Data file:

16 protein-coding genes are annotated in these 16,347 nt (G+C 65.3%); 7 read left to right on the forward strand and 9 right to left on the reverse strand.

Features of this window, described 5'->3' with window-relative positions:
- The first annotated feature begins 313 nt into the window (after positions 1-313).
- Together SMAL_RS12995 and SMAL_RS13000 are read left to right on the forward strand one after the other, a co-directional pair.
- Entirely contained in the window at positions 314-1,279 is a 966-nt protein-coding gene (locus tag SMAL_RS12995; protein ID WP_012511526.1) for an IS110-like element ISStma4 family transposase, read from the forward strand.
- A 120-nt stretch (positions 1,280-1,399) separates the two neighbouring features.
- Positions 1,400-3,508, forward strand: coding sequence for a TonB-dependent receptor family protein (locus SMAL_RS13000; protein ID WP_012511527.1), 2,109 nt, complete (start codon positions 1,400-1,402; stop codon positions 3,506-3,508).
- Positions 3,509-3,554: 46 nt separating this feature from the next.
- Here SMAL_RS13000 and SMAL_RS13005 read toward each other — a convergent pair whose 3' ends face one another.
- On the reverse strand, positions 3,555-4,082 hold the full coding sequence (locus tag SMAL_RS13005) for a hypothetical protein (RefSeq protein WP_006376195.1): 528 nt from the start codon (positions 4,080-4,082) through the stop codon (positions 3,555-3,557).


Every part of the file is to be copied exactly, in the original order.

16 protein-coding genes are annotated in these 16,347 nt (G+C 65.3%); 7 read left to right on the forward strand and 9 right to left on the reverse strand.

Features of this window, described 5'->3' with window-relative positions:
- The first annotated feature begins 313 nt into the window (after positions 1-313).
- Together SMAL_RS12995 and SMAL_RS13000 are read left to right on the forward strand one after the other, a co-directional pair.
- Entirely contained in the window at positions 314-1,279 is a 966-nt protein-coding gene (locus tag SMAL_RS12995; protein ID WP_012511526.1) for an IS110-like element ISStma4 family transposase, read from the forward strand.
- A 120-nt stretch (positions 1,280-1,399) separates the two neighbouring features.
- Positions 1,400-3,508, forward strand: coding sequence for a TonB-dependent receptor family protein (locus SMAL_RS13000; protein ID WP_012511527.1), 2,109 nt, complete (start codon positions 1,400-1,402; stop codon positions 3,506-3,508).
- Positions 3,509-3,554: 46 nt separating this feature from the next.
- Here SMAL_RS13000 and SMAL_RS13005 read toward each other — a convergent pair whose 3' ends face one another.
- On the reverse strand, positions 3,555-4,082 hold the full coding sequence (locus tag SMAL_RS13005) for a hypothetical protein (RefSeq protein WP_006376195.1): 528 nt from the start codon (positions 4,080-4,082) through the stop codon (positions 3,555-3,557).